Notepad++ does not support the use of variable-length negative lookbehind assertions, and it would be nice to have some workarounds. Let's consider the example in the original question, but assume we want to avoid occurrences of files named flecha with any number of digits after flecha, and with any characters before flecha. In that case, a regex utilizing a variable-length negative lookbehind would look like (?<!flecha[0-9]*)\.jpg.

Strings we don't want to match in this example

  • flecha.jpg
  • flecha1.jpg
  • flecha00501275696.jpg
  • aflecha.jpg
  • img_flecha9.jpg
  • abcflecha556677.jpg

The Strategies

  1. Inserting Temporary Markers

    Begin by performing a find-and-replace on the instances that you want to avoid working with - in our case, instances of flecha[0-9]*\.jpg. Insert a special marker to form a pattern that doesn't appear anywhere else. For this example, we will insert an extra . before .jpg, assuming that ..jpg doesn't appear elsewhere. So we do:

    Find: (flecha[0-9]*)(\.jpg)

    Replace with: $1.$2

    Now you can search your document for all the other .jpg filenames with a simple regex like \w+\.jpg or (?<!\.)\.jpg and do what you want with them. When you're done, do a final find-and-replace operation where you replace all instances of ..jpg with .jpg, to remove the temporary marker.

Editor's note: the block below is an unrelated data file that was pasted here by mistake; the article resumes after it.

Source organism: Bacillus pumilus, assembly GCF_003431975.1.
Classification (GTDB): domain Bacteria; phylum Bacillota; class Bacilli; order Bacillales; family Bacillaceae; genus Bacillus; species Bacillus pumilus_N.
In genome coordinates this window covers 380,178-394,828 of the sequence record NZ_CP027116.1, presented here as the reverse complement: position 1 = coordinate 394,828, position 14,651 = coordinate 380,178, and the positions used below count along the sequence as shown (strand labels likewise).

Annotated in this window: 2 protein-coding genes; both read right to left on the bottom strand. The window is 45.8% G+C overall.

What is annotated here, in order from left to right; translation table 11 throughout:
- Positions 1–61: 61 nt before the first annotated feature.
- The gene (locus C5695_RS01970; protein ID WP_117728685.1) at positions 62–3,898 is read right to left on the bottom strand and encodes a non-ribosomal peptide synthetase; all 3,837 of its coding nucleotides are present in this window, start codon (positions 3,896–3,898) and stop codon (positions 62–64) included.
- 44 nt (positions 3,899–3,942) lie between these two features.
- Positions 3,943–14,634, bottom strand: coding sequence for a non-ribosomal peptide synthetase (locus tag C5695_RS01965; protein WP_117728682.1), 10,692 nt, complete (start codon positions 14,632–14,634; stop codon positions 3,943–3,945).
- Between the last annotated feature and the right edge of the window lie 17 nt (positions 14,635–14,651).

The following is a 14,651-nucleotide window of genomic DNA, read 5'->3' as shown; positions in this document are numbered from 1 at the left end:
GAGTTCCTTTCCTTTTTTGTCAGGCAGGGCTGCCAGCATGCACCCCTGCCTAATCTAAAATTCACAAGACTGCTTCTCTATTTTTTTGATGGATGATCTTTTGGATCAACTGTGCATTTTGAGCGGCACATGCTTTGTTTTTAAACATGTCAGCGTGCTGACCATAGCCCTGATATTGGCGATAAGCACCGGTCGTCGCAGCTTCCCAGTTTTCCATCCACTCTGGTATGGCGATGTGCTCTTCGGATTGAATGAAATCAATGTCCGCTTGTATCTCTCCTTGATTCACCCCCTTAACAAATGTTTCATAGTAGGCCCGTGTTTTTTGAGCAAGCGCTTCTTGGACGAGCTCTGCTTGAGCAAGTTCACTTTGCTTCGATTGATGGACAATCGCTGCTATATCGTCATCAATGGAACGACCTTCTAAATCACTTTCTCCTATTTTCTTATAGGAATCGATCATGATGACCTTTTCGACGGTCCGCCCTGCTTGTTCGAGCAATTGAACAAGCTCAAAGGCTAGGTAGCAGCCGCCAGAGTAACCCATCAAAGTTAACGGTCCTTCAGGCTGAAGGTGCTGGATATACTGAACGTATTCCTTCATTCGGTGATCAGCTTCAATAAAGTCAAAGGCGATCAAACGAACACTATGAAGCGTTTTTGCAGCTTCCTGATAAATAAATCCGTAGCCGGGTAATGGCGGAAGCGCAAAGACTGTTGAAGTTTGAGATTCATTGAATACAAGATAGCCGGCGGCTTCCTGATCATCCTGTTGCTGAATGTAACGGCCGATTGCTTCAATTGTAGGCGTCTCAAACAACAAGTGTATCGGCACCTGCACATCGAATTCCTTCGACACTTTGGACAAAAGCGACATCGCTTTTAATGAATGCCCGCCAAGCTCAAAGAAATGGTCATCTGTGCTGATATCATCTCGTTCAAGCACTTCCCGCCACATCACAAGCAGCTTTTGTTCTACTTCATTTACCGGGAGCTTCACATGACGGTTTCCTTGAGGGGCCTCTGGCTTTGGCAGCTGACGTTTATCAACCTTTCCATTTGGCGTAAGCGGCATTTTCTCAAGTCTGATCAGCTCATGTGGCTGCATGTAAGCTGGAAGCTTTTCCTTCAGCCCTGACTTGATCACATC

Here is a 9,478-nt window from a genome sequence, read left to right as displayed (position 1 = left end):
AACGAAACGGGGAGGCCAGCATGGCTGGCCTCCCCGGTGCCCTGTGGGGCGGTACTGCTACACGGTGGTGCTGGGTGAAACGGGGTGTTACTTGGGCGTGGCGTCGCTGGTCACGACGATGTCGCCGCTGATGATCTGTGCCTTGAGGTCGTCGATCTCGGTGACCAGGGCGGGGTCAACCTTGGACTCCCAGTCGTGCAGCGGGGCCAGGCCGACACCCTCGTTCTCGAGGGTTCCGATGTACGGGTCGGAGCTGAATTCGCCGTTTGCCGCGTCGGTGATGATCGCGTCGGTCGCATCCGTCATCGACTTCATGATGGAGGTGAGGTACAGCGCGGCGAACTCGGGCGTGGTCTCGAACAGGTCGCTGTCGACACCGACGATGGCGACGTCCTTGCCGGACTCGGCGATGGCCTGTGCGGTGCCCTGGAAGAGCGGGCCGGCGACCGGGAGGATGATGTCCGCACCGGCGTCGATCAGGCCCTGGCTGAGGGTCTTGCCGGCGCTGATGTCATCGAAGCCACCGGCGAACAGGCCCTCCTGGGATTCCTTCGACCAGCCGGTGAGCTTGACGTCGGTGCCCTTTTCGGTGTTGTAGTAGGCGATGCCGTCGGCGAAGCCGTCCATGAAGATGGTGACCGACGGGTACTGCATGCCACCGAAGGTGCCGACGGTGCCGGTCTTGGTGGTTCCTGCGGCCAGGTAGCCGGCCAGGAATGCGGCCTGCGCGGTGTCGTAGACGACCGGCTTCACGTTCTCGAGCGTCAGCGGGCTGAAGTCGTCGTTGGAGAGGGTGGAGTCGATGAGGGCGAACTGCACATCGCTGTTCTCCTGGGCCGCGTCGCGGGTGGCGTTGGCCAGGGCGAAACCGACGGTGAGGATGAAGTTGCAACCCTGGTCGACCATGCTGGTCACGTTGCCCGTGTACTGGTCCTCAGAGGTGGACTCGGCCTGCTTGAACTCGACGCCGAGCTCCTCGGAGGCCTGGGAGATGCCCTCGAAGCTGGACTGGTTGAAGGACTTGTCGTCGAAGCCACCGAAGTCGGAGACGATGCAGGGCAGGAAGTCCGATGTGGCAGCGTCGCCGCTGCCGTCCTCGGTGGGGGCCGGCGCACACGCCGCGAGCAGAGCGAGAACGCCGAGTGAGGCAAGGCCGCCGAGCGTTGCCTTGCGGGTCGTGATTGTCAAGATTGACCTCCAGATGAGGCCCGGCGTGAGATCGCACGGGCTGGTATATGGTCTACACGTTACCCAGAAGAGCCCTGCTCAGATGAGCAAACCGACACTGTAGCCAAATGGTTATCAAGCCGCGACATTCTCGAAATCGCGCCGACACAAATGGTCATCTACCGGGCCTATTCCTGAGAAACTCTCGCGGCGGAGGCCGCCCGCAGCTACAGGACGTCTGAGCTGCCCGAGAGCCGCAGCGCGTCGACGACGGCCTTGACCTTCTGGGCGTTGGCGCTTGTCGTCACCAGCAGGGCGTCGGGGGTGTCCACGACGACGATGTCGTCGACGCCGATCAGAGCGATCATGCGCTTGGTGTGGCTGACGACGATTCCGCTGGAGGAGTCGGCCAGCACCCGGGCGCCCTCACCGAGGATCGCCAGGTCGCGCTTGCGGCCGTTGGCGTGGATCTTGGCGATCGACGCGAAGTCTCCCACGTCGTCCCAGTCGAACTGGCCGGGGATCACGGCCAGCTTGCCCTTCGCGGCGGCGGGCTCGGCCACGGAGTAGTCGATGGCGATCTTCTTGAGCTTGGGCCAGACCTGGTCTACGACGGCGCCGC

2. Using a negative lookahead assertion

    A negative lookahead assertion can be used to make sure that you're not matching the undesired file names:


    Breaking it down:

    • (?<!\S) ensures that your match begins at the start of a file name, and not in the middle, by asserting that your match is not preceded by a non-whitespace character.
    • (?!\S*flecha\d*\.jpg) ensures that whatever is matched does not contain the pattern we want to avoid
    • \S+\.jpg is what actually gets matched -- a string of non-whitespace characters followed by .jpg.
  3. Using multiple fixed-length negative lookbehinds

    This is a quick (but not-so-elegant) solution for situations where the pattern you don't want to match has a small number of possible lengths.

    For example, if we know that flecha is only followed by up to three digits, our regex could be:


  • Your Strategy 3 absolutely saved my day. I know that sending thanks isn't the intended purpose of comments, but I thought I'd post regardless. Thanks @JoshWithee! To anyone else who is grapplling with variable-length lookaheads/lookbehinds, I recommend trying this inelegant but effective approach.
    – IggyM
    Mar 30, 2020 at 2:42
  • Strategy 1 helped me. Thank you. Feb 28, 2021 at 5:45

Are you aware that you're only matching (in the sense of consuming) the extension (.jpg)? I would think you wanted to match the whole filename, no? And that's much easier to do with a lookahead:


The first \b anchors the match to the beginning of the name (assuming it's really a filename we're looking at). Then (?!flecha1?\b) asserts that the name is not flecha or flecha1. Once that's done, the \w+ goes ahead and consumes the name. Then \.jpg grabs the extension to finish off the match.

  • 1
    As you noticed, I only want to match the .jpg extension. I only wanted to look for any other images in a source file, and i don't need to know their file names, only if they occur at all. But thanks! the answer surely will be useful for the future =)
    – DiegoDD
    Jun 25, 2013 at 14:47